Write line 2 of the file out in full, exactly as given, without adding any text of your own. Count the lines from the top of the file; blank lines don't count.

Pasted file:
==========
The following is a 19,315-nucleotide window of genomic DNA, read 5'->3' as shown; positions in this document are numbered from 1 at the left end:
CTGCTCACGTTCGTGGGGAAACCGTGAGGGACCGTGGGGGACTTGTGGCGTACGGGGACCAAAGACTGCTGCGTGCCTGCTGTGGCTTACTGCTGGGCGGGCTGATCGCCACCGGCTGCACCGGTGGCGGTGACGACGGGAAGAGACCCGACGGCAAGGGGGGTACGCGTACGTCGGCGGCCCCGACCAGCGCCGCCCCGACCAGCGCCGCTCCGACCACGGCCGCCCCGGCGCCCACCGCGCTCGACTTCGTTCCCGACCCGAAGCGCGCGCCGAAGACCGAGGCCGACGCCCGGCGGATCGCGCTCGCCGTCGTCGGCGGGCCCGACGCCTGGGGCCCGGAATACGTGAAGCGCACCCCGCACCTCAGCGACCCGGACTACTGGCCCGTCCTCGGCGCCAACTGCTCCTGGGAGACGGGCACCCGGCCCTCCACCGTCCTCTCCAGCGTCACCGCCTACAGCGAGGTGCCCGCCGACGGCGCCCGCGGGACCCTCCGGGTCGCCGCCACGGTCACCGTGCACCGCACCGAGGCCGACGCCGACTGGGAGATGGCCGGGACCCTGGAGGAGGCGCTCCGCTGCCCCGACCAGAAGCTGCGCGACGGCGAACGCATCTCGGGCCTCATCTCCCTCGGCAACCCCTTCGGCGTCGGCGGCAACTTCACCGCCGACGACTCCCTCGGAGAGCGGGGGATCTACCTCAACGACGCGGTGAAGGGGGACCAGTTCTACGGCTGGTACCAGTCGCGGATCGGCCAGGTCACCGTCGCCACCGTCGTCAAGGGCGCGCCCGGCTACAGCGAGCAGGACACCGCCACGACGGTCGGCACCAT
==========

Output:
CTGCTCACGTTCGTGGGGAAACCGTGAGGGACCGTGGGGGACTTGTGGCGTACGGGGACCAAAGACTGCTGCGTGCCTGCTGTGGCTTACTGCTGGGCGGGCTGATCGCCACCGGCTGCACCGGTGGCGGTGACGACGGGAAGAGACCCGACGGCAAGGGGGGTACGCGTACGTCGGCGGCCCCGACCAGCGCCGCCCCGACCAGCGCCGCTCCGACCACGGCCGCCCCGGCGCCCACCGCGCTCGACTTCGTTCCCGACCCGAAGCGCGCGCCGAAGACCGAGGCCGACGCCCGGCGGATCGCGCTCGCCGTCGTCGGCGGGCCCGACGCCTGGGGCCCGGAATACGTGAAGCGCACCCCGCACCTCAGCGACCCGGACTACTGGCCCGTCCTCGGCGCCAACTGCTCCTGGGAGACGGGCACCCGGCCCTCCACCGTCCTCTCCAGCGTCACCGCCTACAGCGAGGTGCCCGCCGACGGCGCCCGCGGGACCCTCCGGGTCGCCGCCACGGTCACCGTGCACCGCACCGAGGCCGACGCCGACTGGGAGATGGCCGGGACCCTGGAGGAGGCGCTCCGCTGCCCCGACCAGAAGCTGCGCGACGGCGAACGCATCTCGGGCCTCATCTCCCTCGGCAACCCCTTCGGCGTCGGCGGCAACTTCACCGCCGACGACTCCCTCGGAGAGCGGGGGATCTACCTCAACGACGCGGTGAAGGGGGACCAGTTCTACGGCTGGTACCAGTCGCGGATCGGCCAGGTCACCGTCGCCACCGTCGTCAAGGGCGCGCCCGGCTACAGCGAGCAGGACACCGCCACGACGGTCGGCACCAT